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Regional Convergence in the Russian Federation: Spatial and Temporal Dynamics

Abstract

Set in the context neoclassical growth theory the discussion of economic convergence is revisited in the context of the Russian Federation. Compared to previous similar studies, here a larger more comprehensive data set is implemented (1994–2013) allowing to check for differences in convergence during different time periods. Using a panel approach more reliable results are achieved. The stability of these results is strengthened by estimating Kernel density to test for the presence of potential groups of regions with different steady states, on the one hand, and Markov transition matrices to test for the temporal stability of the regions on the other. Finally, a quantile regression approach is used to assure overall stability of the convergence speed. All results show that Russia reports absolute convergence up to Vladimir Putin’s second term as president and occurring again during his third term in office and conditional convergence in all time periods. All results remain stable even when including spatial effects or when testing for temporal stability. Quantile regression analysis also reports a more or less stable speed of convergence across the whole time horizon which is significantly higher than comparable results for the US or across regions of the European Union.

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Notes

  1. 1.

    See Solow (1956) and Swan (1956).

  2. 2.

    Critic of using the basic Solow model as of Romer (1987), Lucas (1988) or Romer (1989) is however noted and treated accordingly.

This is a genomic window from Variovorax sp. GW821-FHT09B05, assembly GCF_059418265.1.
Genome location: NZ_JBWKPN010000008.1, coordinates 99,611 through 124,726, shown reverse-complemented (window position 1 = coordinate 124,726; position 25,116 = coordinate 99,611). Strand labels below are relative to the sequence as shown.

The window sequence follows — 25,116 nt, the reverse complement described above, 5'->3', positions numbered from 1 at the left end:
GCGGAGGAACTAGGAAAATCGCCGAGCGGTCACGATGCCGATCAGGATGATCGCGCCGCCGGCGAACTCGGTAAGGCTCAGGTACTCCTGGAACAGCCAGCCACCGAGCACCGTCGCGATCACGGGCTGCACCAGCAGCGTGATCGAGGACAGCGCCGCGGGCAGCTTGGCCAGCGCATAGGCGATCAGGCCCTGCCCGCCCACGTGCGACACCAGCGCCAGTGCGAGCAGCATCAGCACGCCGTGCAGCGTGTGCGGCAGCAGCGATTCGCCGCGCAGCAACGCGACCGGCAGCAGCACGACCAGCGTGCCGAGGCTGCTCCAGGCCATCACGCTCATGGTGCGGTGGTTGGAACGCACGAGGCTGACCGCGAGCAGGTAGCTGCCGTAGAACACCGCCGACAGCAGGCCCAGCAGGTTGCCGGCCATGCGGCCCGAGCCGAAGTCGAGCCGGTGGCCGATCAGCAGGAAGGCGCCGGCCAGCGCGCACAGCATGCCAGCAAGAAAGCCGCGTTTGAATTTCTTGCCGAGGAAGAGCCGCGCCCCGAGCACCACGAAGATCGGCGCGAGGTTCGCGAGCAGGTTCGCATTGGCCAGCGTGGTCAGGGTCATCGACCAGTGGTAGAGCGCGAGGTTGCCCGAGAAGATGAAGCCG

3. 3.

    \(y_t=k_t^{\beta }\)

  4. 4.

    It can be noted that the difference between \(\alpha _1\) and \(\beta \) is almost negligible up to a value of 0.3–0.4 for \(\alpha _1\) while it becomes significant for values larger than 0.5.

  5. 5.

    Note that the approach by Bottazzi and Peri (2003) essentially reduced the spatial problem to a one-dimensional problem. However, a lot of spatial information is lost when referring to this approach and it is based on strict a priori assumptions as regards the spillover reaches.

  6. 6.

    In an extended version position (i,  j) is assigned a weight of \(\frac{1}{s}\) if \(s-1\) countries are lying on the shortest path from country i to country j. Alternatively approaches where a region’s impacts exponentially decreases have been considered in the literature.

  7. 7.

    This approach, however, becomes problematic for highly non-convex regions. Additionally, the collection of output data on a metropolitan level becomes very hard to nigh on impossible making it difficult for this approach to be applied consistently.

  8. 8.

    The spatial error model already accounts for a considerable share of the spatial autocorrelation induced via spatially lagged independent variables and thus using the more common spatial error model renders an inclusion of Durbin-type lags obsolete. Furthermore, running a test for spatial autocorrelation to assure robustness has shown that only marginal spatial effects exist that might justify the use of a Durbin type model.